The issue has stymied New Jersey politicians for decades. It’s taken more than 50 years of intense lobbying, sweat and tears. It has pitted lawmaker against lawmaker, governor against Legislature, North Jersey against South Jersey.
But three lawmakers from different corners of the state have hammered out a bipartisan deal that they hope will solve this longtime problem facing New Jersey:
Its lack of a state song.
State Sens. Michael Doherty (R-Warren), Richard Codey (D-Essex) and Jeff Van Drew (D-Cape May) — who have not always been in sync on the state song — came together last Monday to propose a bill that would create not one, but five different tunes New Jerseyans could officially call their own.
“I’ve been told from all the players involved that there seems to be a mutual agreement that these are going to move forward, so it’s positive,” Doherty said.
The first song listed in the bill is Red Mascara’s “I’m from New Jersey,” which would be the only one actually called the “state song.” Mascara, a 92-year-old Phillipsburg resident, has been lobbying in the Statehouse to make his song the state’s song since the early 1960s, and in 1972 saw it get as far as the desk of Gov. William Cahill, who vetoed it.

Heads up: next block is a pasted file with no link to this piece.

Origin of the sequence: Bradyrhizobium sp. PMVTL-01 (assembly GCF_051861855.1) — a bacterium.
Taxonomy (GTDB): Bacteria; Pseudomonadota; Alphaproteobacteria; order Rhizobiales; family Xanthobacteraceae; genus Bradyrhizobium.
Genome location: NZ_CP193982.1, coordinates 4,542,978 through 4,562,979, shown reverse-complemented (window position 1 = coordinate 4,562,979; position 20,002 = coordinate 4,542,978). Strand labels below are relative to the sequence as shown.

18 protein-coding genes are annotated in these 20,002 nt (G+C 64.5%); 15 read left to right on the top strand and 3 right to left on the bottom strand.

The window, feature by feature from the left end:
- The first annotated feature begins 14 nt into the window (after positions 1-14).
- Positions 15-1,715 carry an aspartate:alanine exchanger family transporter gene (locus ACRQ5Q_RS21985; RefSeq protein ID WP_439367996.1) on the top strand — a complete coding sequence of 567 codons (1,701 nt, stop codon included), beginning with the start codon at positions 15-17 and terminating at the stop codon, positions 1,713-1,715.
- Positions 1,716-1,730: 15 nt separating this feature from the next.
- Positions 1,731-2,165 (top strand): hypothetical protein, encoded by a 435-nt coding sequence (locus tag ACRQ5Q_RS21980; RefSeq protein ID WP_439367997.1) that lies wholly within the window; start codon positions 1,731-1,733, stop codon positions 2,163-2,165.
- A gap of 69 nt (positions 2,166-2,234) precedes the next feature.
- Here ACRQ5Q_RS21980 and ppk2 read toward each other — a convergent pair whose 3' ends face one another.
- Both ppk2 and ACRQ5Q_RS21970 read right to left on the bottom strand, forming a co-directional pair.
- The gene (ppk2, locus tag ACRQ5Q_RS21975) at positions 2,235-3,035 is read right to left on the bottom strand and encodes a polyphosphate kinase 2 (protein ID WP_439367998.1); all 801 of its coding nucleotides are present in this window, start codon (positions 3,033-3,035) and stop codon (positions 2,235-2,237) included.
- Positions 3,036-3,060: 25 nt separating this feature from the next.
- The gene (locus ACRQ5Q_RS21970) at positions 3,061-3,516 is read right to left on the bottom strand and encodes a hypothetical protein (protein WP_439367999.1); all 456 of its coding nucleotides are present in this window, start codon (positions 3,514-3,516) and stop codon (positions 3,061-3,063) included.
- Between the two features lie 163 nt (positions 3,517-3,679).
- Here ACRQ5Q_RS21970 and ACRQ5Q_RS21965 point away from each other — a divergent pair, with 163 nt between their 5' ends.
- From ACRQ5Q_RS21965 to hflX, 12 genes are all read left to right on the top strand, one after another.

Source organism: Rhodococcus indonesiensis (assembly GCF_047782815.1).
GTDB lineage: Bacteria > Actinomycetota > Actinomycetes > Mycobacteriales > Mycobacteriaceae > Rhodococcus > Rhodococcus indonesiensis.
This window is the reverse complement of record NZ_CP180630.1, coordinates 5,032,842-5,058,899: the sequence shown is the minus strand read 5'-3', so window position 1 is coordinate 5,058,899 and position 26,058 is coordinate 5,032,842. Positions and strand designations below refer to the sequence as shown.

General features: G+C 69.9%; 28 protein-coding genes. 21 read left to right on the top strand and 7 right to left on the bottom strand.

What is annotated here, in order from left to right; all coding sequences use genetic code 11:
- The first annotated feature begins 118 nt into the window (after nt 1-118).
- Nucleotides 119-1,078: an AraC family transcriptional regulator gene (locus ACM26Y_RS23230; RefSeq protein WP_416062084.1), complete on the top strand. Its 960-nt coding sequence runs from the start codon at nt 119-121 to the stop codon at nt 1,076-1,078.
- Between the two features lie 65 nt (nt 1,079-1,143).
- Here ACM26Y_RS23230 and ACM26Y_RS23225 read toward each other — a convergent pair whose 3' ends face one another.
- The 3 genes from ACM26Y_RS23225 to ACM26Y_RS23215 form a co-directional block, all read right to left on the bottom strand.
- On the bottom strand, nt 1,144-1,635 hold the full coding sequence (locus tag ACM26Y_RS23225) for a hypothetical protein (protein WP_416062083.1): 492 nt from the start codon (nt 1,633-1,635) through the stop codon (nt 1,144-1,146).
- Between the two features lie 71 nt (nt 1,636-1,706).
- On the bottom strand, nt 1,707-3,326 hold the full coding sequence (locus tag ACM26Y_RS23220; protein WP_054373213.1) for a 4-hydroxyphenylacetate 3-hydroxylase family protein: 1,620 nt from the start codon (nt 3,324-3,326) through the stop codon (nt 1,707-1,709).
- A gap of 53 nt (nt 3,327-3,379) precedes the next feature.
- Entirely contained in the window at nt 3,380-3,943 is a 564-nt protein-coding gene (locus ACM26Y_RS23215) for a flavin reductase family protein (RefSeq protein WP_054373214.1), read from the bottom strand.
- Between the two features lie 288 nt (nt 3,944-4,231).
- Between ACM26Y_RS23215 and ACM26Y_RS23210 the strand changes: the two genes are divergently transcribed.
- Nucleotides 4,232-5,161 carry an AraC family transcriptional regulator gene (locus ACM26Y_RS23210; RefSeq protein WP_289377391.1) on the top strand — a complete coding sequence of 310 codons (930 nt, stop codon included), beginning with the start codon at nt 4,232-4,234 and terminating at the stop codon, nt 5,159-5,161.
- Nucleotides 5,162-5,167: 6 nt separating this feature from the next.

A rival song would be the “state anthem.” Another, with lyrics inspired by a class of Bridgewater fourth-graders nearly 20 years ago, would be the “state children’s song.” Another song would be the “state ballad.” And yet another one would be the “state popular song.”
Mascara’s effort has gotten a recent boost from a group of high school students. And there’s a documentary in the works about his struggle.
“People would say it’s not the best they’ve ever heard,” Sen. Dick Codey said of Mascara’s song. “But there’s a lot of sentiment that this guy has been at it for over 50 years. That in and of itself is Jersey spirit.”